- “…DSIT does not think that the extra protections afforded to criminal offence data under the UK GDPR are likely to be undermined and such data will likely benefit from comparable protections under the DPF. However, DSIT will continue to monitor the sharing and use of this type of data and address challenges where there may be issues arising.” (p19)
- “Though there is no explicit right or route for individuals to exercise deletion of their personal data under the DPF, many US state laws, also include a right for individuals to have their personal data deleted, subject to certain exemptions. Though these exemptions are broader than those under the UK GDPR, they are more comprehensive than under the DPF and may provide a limited mitigation for some circumstances that could arise for UK individuals.” (p35)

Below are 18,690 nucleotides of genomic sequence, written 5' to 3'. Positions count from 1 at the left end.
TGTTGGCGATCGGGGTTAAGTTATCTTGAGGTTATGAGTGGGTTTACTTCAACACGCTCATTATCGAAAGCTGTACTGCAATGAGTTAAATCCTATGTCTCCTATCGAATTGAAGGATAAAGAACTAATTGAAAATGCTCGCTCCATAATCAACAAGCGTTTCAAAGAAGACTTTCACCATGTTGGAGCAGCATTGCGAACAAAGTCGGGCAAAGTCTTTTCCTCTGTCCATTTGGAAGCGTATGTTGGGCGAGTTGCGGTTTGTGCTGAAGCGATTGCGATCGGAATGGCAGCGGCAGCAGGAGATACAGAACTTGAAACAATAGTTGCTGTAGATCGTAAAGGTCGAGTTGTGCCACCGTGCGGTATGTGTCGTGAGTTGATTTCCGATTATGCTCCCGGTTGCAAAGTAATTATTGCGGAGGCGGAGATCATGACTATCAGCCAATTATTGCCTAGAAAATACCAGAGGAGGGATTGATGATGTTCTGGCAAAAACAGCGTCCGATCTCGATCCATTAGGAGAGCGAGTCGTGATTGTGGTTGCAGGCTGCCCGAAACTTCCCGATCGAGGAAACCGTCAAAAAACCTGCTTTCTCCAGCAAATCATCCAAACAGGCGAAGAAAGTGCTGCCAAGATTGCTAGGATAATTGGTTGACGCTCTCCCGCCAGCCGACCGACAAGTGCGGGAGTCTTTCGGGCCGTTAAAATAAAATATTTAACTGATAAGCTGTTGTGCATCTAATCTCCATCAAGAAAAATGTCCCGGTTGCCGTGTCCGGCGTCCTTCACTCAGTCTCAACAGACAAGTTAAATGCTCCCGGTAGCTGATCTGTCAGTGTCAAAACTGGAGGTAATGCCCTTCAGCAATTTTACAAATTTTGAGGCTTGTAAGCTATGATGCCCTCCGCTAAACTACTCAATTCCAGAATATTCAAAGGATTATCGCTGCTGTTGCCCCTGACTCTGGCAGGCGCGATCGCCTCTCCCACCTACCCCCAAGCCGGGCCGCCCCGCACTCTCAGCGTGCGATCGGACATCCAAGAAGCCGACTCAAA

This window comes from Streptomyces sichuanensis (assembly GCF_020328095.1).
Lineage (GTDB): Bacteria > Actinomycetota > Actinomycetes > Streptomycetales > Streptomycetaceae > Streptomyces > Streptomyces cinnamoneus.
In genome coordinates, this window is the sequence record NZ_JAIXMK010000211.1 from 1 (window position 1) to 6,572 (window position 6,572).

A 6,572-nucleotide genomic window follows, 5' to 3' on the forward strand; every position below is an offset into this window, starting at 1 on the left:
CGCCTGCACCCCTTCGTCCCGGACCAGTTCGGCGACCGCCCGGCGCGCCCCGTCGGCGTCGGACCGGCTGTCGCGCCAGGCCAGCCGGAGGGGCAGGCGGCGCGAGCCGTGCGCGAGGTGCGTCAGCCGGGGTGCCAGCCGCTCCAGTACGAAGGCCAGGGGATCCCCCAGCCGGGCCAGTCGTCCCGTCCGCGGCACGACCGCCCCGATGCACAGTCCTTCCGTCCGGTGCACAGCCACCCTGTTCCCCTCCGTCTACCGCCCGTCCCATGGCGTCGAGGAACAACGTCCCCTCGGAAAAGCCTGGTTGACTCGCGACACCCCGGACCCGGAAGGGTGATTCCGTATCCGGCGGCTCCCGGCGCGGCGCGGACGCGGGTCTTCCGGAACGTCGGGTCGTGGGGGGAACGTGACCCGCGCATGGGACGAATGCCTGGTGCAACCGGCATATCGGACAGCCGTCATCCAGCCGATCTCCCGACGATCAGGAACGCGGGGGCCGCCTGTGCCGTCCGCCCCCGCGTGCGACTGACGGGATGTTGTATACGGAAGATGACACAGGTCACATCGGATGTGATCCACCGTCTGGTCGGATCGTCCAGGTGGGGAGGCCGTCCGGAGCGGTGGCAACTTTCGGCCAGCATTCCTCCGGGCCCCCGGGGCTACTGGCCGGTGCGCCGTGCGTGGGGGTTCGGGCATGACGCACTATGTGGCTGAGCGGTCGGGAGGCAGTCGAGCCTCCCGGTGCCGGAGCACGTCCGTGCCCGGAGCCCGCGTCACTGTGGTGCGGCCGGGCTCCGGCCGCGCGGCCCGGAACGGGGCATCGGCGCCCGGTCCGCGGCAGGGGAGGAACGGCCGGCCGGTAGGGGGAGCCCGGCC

- “…though the DPF does not specifically address automated processing, in our opinion there is a low chance of a material impact on UK data subjects and, in addition, where issues do arise, there is access to multiple redress mechanisms under the DPF.” (p35)
The chosen wording doesn’t fill readers with confidence and perhaps implies a somewhat dubious start to the UK-US Data Bridge.
Neither the ICO nor DSIT seem concerned by two points relating to the DPF Principle for Onward Transfers that I find deficient and baffling: